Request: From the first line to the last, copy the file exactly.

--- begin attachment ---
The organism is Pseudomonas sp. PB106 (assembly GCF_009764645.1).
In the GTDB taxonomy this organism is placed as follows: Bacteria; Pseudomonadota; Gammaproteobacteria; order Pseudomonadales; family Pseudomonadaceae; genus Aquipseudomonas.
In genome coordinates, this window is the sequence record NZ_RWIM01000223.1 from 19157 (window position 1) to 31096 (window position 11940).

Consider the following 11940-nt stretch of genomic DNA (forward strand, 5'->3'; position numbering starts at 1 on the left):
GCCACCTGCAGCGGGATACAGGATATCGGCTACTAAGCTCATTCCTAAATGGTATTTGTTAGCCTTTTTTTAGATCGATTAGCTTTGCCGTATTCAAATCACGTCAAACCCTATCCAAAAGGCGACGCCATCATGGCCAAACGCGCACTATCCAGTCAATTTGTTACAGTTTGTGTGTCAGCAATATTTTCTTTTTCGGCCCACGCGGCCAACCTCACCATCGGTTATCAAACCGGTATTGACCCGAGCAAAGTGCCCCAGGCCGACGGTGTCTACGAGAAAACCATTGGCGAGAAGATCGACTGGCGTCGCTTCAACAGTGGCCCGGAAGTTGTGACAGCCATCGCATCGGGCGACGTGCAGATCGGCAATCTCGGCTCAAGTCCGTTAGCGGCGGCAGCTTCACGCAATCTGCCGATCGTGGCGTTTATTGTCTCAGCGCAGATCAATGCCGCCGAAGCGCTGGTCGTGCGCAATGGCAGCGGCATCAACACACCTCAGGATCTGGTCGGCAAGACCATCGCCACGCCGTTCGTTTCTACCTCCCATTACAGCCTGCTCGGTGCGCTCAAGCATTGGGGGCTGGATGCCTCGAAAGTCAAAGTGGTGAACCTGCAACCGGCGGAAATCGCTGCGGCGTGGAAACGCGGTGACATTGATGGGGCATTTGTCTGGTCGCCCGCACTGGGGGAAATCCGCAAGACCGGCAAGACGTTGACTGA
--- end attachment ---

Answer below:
The organism is Pseudomonas sp. PB106 (assembly GCF_009764645.1).
In the GTDB taxonomy this organism is placed as follows: Bacteria; Pseudomonadota; Gammaproteobacteria; order Pseudomonadales; family Pseudomonadaceae; genus Aquipseudomonas.
In genome coordinates, this window is the sequence record NZ_RWIM01000223.1 from 19157 (window position 1) to 31096 (window position 11940).

Consider the following 11940-nt stretch of genomic DNA (forward strand, 5'->3'; position numbering starts at 1 on the left):
GCCACCTGCAGCGGGATACAGGATATCGGCTACTAAGCTCATTCCTAAATGGTATTTGTTAGCCTTTTTTTAGATCGATTAGCTTTGCCGTATTCAAATCACGTCAAACCCTATCCAAAAGGCGACGCCATCATGGCCAAACGCGCACTATCCAGTCAATTTGTTACAGTTTGTGTGTCAGCAATATTTTCTTTTTCGGCCCACGCGGCCAACCTCACCATCGGTTATCAAACCGGTATTGACCCGAGCAAAGTGCCCCAGGCCGACGGTGTCTACGAGAAAACCATTGGCGAGAAGATCGACTGGCGTCGCTTCAACAGTGGCCCGGAAGTTGTGACAGCCATCGCATCGGGCGACGTGCAGATCGGCAATCTCGGCTCAAGTCCGTTAGCGGCGGCAGCTTCACGCAATCTGCCGATCGTGGCGTTTATTGTCTCAGCGCAGATCAATGCCGCCGAAGCGCTGGTCGTGCGCAATGGCAGCGGCATCAACACACCTCAGGATCTGGTCGGCAAGACCATCGCCACGCCGTTCGTTTCTACCTCCCATTACAGCCTGCTCGGTGCGCTCAAGCATTGGGGGCTGGATGCCTCGAAAGTCAAAGTGGTGAACCTGCAACCGGCGGAAATCGCTGCGGCGTGGAAACGCGGTGACATTGATGGGGCATTTGTCTGGTCGCCCGCACTGGGGGAAATCCGCAAGACCGGCAAGACGTTGACTGA